On February 22, 2024, a California Court of Appeal held that the Digital Infrastructure and Video Competition Act of 2006 did not provide the City of Lancaster with a private right of action to pursue franchise fees from non-franchise holder streaming video providers.

The Act regulates all “video service providers” and directs the Public Utilities Commission to issue state franchises authorizing the provision of video services in California.  The Act requires video service providers to pay a franchise fee to local governments for use of the public rights-of-way to construct and maintain their networks.  The City argued that the streaming video providers are video service providers under the Act and must obtain a franchise and pay the resulting franchise fees.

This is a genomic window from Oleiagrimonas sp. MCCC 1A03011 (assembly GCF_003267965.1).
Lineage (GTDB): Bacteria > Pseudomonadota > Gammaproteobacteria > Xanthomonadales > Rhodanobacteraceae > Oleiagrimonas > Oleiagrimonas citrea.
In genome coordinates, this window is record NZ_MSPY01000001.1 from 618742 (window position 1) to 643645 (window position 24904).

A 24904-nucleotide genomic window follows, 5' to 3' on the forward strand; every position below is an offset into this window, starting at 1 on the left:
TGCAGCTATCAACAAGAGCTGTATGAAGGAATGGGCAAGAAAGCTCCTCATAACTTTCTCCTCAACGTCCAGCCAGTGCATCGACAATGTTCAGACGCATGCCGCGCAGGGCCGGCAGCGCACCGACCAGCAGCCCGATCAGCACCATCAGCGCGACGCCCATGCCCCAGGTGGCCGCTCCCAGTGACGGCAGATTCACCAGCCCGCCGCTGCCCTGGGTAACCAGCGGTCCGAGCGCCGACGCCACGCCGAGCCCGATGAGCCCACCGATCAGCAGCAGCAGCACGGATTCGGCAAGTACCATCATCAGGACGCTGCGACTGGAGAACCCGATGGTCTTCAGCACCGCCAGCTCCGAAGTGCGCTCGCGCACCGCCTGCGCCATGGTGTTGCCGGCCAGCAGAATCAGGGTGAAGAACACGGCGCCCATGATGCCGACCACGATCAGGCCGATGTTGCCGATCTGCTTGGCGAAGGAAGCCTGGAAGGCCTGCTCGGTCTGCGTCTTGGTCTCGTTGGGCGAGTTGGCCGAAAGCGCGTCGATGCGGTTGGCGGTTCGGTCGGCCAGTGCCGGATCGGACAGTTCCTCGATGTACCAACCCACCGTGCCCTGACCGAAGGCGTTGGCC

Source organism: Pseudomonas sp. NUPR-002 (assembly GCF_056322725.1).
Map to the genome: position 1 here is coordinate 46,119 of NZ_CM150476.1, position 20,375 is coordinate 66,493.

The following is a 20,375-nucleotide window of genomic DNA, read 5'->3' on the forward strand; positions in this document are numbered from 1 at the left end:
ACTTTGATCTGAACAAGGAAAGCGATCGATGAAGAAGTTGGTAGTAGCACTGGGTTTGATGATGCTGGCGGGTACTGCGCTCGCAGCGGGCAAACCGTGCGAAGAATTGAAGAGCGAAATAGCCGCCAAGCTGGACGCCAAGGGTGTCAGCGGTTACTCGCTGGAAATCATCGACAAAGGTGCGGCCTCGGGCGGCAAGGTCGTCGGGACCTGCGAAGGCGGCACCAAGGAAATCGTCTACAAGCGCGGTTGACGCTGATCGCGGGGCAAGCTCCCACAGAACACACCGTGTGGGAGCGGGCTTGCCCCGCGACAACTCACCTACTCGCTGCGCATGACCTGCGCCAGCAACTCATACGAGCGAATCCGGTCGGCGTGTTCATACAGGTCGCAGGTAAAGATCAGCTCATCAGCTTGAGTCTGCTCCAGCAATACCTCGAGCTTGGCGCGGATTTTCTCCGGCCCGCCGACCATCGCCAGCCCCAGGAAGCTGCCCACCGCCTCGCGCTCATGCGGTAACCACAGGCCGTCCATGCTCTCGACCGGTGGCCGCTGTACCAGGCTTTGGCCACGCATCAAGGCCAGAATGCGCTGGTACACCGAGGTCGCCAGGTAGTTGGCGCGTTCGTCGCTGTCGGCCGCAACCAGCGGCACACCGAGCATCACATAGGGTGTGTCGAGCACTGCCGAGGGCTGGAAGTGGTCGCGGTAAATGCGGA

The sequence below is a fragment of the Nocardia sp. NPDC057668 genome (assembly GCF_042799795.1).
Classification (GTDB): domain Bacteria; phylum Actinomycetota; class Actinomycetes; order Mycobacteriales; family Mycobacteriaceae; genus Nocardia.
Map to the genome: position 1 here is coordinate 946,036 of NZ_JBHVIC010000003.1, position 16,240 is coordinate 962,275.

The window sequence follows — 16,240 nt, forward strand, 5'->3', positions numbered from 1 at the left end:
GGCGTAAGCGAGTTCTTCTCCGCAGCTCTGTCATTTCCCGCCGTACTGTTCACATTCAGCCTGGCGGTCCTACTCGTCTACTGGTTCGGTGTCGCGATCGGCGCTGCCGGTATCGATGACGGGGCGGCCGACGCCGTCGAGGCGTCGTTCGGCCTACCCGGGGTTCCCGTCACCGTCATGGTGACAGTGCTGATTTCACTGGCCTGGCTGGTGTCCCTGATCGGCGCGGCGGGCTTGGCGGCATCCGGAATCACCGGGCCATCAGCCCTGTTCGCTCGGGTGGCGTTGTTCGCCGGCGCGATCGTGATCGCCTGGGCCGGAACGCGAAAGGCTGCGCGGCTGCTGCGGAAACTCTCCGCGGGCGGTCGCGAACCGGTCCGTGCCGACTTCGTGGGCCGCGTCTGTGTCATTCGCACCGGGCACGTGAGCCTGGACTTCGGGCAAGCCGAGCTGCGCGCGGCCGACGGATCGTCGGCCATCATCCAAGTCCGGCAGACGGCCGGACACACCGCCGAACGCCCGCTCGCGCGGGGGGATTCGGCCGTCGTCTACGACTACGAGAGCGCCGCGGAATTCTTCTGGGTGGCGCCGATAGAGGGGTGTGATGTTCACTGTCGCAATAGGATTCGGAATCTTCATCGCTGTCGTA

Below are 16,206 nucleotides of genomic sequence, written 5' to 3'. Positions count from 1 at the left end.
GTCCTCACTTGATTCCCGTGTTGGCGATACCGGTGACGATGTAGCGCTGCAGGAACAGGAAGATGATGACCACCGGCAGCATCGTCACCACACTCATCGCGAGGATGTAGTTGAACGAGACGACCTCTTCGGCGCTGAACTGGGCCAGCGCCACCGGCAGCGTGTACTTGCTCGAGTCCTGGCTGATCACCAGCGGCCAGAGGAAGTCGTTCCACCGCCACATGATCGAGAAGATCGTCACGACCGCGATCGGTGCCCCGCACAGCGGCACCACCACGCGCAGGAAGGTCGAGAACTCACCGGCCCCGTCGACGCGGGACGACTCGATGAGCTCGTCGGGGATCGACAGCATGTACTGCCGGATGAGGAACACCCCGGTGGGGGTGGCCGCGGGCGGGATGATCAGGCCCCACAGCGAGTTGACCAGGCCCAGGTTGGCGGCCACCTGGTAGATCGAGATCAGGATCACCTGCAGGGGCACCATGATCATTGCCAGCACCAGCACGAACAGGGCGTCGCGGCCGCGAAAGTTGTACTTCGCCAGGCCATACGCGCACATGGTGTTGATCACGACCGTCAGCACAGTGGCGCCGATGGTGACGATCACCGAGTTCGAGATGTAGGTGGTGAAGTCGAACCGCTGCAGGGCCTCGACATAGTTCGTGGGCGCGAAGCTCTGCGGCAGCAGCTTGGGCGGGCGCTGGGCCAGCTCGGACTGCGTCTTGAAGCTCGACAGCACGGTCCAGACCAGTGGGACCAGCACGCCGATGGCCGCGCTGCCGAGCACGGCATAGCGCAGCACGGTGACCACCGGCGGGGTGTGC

The Court of Appeal held that the Act did not provide a right of action for local governments to pursue franchise fees from non-franchise holders.  The court found that the Act only expressly authorizes a local government to bring an action concerning the underpayment or nonpayment of franchise fees against franchise holders.  Additionally, the court held that the legislative intent did not indicate the creation of an implied right to bring a legal action against any company the City believes should, but does not, hold a franchise.  Thus, the Court of Appeal concluded that the City was not authorized, expressly or impliedly, to bring action against the streaming video providers because they were not franchise holders.

City of Lancaster v. Netflix, Inc., et al., 99 Cal.App.5th 1093 (Cal. Ct. App. 2024).